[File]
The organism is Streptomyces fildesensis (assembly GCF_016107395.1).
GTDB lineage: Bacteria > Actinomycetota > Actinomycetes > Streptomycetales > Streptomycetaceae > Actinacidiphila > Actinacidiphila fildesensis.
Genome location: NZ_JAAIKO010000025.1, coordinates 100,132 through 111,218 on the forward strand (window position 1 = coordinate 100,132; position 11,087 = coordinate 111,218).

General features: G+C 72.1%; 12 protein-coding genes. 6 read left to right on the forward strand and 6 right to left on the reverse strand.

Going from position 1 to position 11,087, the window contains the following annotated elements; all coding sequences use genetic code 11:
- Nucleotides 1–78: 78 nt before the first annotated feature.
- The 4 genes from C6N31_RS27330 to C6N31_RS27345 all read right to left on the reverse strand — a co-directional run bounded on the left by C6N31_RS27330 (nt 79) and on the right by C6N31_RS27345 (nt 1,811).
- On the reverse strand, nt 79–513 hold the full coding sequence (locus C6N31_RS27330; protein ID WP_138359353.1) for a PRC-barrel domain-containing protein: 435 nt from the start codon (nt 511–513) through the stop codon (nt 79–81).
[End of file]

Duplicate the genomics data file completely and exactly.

The organism is Streptomyces fildesensis (assembly GCF_016107395.1).
GTDB lineage: Bacteria > Actinomycetota > Actinomycetes > Streptomycetales > Streptomycetaceae > Actinacidiphila > Actinacidiphila fildesensis.
Genome location: NZ_JAAIKO010000025.1, coordinates 100,132 through 111,218 on the forward strand (window position 1 = coordinate 100,132; position 11,087 = coordinate 111,218).

General features: G+C 72.1%; 12 protein-coding genes. 6 read left to right on the forward strand and 6 right to left on the reverse strand.

Going from position 1 to position 11,087, the window contains the following annotated elements; all coding sequences use genetic code 11:
- Nucleotides 1–78: 78 nt before the first annotated feature.
- The 4 genes from C6N31_RS27330 to C6N31_RS27345 all read right to left on the reverse strand — a co-directional run bounded on the left by C6N31_RS27330 (nt 79) and on the right by C6N31_RS27345 (nt 1,811).
- On the reverse strand, nt 79–513 hold the full coding sequence (locus C6N31_RS27330; protein ID WP_138359353.1) for a PRC-barrel domain-containing protein: 435 nt from the start codon (nt 511–513) through the stop codon (nt 79–81).